Physical, synthetic, distributing or reinvesting?
Index funds follow different ways of replicating a stock index. However, the distinction is not only between the construction methods, but also how the company profits are handled. This means that before making a distinction in favour of an ETF, it is advisable to look into the different options.
If the securities in the index are replicated, we are talking about the physically replicating ETF. This is particularly popular because it follows a model that is both comprehensible and transparent. The investor knows which securities have just been invested in and can see from the index how they are then performing.
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Of course, there is also the possibility that not all shares are actually purchased, but only an optimised selection is bought – in this case one speaks of optimised sampling.
Here, the ETF provider does not buy the shares individually, but has the performance guaranteed by the bank. In return, the ETF provider gives the investor a basket of shares. A swap that can ultimately be particularly favourable and promising for both sides.
Distributing ETFsIf the company makes a profit, then there is a distribution to the shareholder – this is called a dividend. If there are shares in the fund, the dividends are put into the fund first.
The fund can then transfer the distributions to the investors in bundles – this leads to a reduction in value in the fund. However, the investor can use the dividends to invest in other products, for example, or use the money for private projects (holidays, new furniture and the like).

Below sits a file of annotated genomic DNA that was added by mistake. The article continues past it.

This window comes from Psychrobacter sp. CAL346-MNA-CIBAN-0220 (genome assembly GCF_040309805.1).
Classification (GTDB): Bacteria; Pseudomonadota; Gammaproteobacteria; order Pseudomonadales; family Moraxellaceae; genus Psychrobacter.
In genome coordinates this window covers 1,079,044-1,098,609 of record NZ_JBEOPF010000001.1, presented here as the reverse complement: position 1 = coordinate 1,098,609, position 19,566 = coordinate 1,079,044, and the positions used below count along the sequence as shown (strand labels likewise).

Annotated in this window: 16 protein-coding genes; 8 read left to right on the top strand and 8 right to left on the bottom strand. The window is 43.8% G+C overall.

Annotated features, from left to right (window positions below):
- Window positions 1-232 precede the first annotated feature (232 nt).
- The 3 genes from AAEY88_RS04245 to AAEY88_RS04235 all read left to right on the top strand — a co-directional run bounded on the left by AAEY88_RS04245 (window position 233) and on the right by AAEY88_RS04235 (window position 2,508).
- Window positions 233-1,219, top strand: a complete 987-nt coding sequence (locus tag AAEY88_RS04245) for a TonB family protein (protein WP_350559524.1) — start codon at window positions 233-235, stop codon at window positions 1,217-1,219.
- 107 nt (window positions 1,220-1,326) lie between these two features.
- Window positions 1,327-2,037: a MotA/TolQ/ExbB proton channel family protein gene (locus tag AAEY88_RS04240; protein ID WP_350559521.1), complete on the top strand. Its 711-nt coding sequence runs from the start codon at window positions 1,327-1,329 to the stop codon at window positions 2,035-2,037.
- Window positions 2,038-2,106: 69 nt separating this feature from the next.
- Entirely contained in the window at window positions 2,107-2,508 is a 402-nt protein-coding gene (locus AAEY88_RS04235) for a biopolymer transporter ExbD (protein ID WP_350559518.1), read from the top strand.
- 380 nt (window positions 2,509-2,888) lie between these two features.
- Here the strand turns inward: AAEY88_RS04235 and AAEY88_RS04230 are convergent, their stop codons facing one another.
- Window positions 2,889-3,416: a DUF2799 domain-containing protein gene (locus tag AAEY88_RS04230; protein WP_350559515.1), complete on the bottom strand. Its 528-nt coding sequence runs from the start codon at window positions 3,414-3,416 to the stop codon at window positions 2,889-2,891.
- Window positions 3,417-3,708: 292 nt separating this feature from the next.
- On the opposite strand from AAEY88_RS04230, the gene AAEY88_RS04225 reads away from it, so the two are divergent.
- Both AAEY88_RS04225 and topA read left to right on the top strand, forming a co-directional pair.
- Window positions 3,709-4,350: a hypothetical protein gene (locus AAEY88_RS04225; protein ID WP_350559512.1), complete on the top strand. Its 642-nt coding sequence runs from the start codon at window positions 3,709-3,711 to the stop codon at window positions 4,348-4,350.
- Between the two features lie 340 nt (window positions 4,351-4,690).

However, the dividends do not have to be paid out to the investors, but can actually be credited to the fund assets. This is called an accumulating ETF – i.e. the profits are reinvested.
This is particularly interesting for investors who have an investment horizon of several years. Because ultimately you profit from the positive performance. This means that a similar effect occurs here, reminiscent of the compound interest effect.
Complicated letter sequences or easy-to-understand abbreviations?
For beginners, the ETF names can seem relatively complicated, but the letter sequences do make sense when you take a closer look. The name of the ETF is made up of the abbreviation of the respective stock index that is being tracked, as well as the name of the fund company that launches the ETF.
At this point, reference can be made to the “iShares MSCI ACWI”: This is an ETF sold by iShares, the Blackrock subsidiary.
The abbreviation MSCI stands for “Morgan Stanley Capital International”, a company that publishes various stock indices as a financial services provider.
For example, the “All Country World Index”: ACWI.